Summer reading list (cont)
Writers? adoption stories
Edited by Sara Holloway
Allen & Unwin
For anyone affected or even intrigued by adoption, this book is a must read. Family Wanted is a series of mainly autobiographical short essays and stories from all three perspectives involved in adoption: the children, the adoptive parents and the birth parents. Adoption is confusing, heartbreaking, thrilling and regretful. It affects everyone in different ways, as seen in these tales. Each has a different story to tell: one writer tells of a desperate struggle to adopt a child from overseas, another writes of his alienation with his overly religious adopted family, and another writes of her intense joy when she met her daughter for the first time, decades after her birth. These stories are moving and intensely personal. For those struggling to understand, this could provide confirmation that they are not alone.
Airmail ? Three women letters from five continents
John Wiley & Sons Australia
This book is a collection of correspondence between a mother and her two daughters, one of whom is writer and Australian actress Kate Fitzpatrick. As they travel around the globe, with locations such as Greece, the United Kingdom, Israel and Madrid, with open and poignant interaction between all three family members. In addition there is commentary on each of the letters to give insight into how the scene is set and what ingredients are missing for it all to be understood. With interesting side tracks about the cultures and attractions in the various places that they visit, the reader can stay interested for more than a while.
This is the story of two childhood pals that both get engaged at the same time and end up planning a double wedding for all the wrong reasons. Full of petty jealousy and girlish dramas this book is only worth a read if you want to escape the real world and want some true ?chick lit? – ideal for the beach towel!. Fun to read the dramas of the wedding preparation and if you have planned your own wedding recently you will identify with some of the predictable yet funny rows that erupt in any nuptial planning session!
Martini A Memoir
Martini is not just a description of the history and place in our society of the Martini, it is also a melancholy and magniloquent memoir, rich in its descriptiveness. Frank Moorhouse indulges us in witty and gratifying anecdotes from throughout his life, sharing with us the sometimes sad, sometimes joyous memories. But the Martini is definitely the star of this work, the complexities the uninitiated (such as myself) will find absorbing. With a twist, or with an olive, shaken or stirred, Martini is a heady and rousing read.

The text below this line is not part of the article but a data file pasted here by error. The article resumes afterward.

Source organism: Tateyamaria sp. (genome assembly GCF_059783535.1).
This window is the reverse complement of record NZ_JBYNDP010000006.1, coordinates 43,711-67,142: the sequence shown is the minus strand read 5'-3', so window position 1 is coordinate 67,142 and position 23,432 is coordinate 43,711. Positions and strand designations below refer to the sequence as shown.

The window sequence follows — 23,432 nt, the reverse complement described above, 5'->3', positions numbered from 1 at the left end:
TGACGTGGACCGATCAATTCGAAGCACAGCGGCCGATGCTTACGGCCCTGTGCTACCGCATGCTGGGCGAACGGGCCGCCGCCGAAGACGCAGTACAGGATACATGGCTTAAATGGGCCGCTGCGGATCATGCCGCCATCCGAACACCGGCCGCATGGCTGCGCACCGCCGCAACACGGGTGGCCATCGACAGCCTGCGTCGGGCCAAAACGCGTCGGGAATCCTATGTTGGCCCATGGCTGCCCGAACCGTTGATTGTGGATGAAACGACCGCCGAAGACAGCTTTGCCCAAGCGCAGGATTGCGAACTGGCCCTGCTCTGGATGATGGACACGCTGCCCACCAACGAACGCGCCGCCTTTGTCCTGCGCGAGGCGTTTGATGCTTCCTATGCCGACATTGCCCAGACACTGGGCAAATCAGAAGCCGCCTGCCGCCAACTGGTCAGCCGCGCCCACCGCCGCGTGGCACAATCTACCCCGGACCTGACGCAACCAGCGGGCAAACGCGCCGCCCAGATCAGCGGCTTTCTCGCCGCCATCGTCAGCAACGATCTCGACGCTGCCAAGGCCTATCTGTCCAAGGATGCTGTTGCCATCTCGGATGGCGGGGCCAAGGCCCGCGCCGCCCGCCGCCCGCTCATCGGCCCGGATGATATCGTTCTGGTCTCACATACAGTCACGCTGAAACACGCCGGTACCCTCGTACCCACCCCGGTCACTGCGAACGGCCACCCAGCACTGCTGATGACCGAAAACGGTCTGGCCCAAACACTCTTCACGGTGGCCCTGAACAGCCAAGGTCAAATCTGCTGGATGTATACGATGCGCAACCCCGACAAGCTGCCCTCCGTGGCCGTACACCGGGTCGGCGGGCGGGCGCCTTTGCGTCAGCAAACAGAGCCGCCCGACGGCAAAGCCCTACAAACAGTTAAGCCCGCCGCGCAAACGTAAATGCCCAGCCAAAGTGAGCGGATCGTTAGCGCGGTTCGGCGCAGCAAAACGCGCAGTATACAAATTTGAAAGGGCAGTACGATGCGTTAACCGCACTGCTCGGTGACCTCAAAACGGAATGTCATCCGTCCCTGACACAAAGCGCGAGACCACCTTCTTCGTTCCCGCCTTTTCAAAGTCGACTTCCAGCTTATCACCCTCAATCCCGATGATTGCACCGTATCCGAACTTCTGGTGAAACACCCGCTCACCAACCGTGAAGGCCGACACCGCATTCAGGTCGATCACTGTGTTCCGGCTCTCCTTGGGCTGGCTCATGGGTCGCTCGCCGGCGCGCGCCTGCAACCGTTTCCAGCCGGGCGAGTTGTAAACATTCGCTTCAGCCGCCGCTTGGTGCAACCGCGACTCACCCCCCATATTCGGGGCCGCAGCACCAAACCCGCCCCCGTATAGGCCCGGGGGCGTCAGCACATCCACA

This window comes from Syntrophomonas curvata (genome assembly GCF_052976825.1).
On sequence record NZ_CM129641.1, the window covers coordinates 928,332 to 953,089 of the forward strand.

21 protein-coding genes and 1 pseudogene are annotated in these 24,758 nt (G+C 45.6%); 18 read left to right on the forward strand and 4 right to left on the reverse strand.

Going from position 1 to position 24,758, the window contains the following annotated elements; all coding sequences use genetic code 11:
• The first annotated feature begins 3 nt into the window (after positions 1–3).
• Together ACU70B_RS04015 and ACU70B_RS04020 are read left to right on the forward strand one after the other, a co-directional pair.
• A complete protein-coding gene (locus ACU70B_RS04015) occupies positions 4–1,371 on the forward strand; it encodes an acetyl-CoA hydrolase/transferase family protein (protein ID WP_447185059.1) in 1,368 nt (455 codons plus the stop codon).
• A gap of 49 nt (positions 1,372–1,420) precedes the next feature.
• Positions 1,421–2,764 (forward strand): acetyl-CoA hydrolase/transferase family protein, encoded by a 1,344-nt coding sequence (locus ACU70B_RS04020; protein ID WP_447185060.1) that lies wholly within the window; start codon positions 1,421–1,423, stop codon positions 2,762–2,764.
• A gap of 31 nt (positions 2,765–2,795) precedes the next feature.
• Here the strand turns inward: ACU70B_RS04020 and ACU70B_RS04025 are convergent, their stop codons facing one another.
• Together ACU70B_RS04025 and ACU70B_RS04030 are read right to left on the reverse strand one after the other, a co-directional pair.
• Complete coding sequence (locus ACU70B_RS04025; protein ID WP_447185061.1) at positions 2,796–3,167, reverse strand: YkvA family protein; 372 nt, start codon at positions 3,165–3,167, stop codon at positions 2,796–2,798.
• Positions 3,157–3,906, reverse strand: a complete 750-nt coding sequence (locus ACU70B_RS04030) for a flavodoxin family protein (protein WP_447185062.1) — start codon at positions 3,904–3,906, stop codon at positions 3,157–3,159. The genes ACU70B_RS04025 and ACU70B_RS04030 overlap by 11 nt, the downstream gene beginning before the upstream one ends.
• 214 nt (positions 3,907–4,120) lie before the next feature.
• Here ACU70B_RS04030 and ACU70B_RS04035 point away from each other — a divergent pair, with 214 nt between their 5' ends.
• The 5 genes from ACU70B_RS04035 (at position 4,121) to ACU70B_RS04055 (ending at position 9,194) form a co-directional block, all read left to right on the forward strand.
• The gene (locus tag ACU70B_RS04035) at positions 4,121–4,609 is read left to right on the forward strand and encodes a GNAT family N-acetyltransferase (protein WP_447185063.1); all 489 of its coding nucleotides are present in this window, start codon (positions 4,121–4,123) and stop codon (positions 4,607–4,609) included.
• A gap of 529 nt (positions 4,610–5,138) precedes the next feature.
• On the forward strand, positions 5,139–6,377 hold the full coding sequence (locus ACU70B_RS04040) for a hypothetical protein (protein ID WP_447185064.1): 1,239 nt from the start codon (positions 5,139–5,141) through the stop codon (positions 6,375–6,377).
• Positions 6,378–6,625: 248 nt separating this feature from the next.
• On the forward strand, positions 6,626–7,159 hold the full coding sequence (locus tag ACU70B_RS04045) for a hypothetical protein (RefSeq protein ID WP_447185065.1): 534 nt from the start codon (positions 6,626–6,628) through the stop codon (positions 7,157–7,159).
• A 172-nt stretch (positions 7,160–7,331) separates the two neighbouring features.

Memories of my Melancholy Whores
Gabriel Garcia Marquez
A narration that centres around the life of an aged journalist. After a lifetime of visiting prostitutes, decides to see a girl of fourteen on his ninetieth birthday. Never speaking of interacting with the girl physically, his life changes as he experiences love for the first time. Disturbingly there is a certain innocence to his confessions, given the heavy-hearted tone of the book. Completely smitten with his love for the girl, he writes of it in his weekly column in the local paper which leads to his fame. Throughout the story the main character recalls previous experiences with ladies of the night, and of former loves and heartbreaks. Dark but not recondite, this book is a work of love primarily and of memory second.
Football for Dummies
John Wiley and Sons Australia
This is a perfect book to read so you won’t feel like too much of a dill when the World Cup is on in June this year. Here in Australia, we haven?t taken to The World Game as much as, well, the rest of the world. Taking the reader through the basics of scoring and player positions, to tactics and tidbits of football (soccer) lore, greater insight into why this game is so popular can be found. There is also a appendix of ?football speak? so that you can parlay with the best, or at least, understand what they are on about.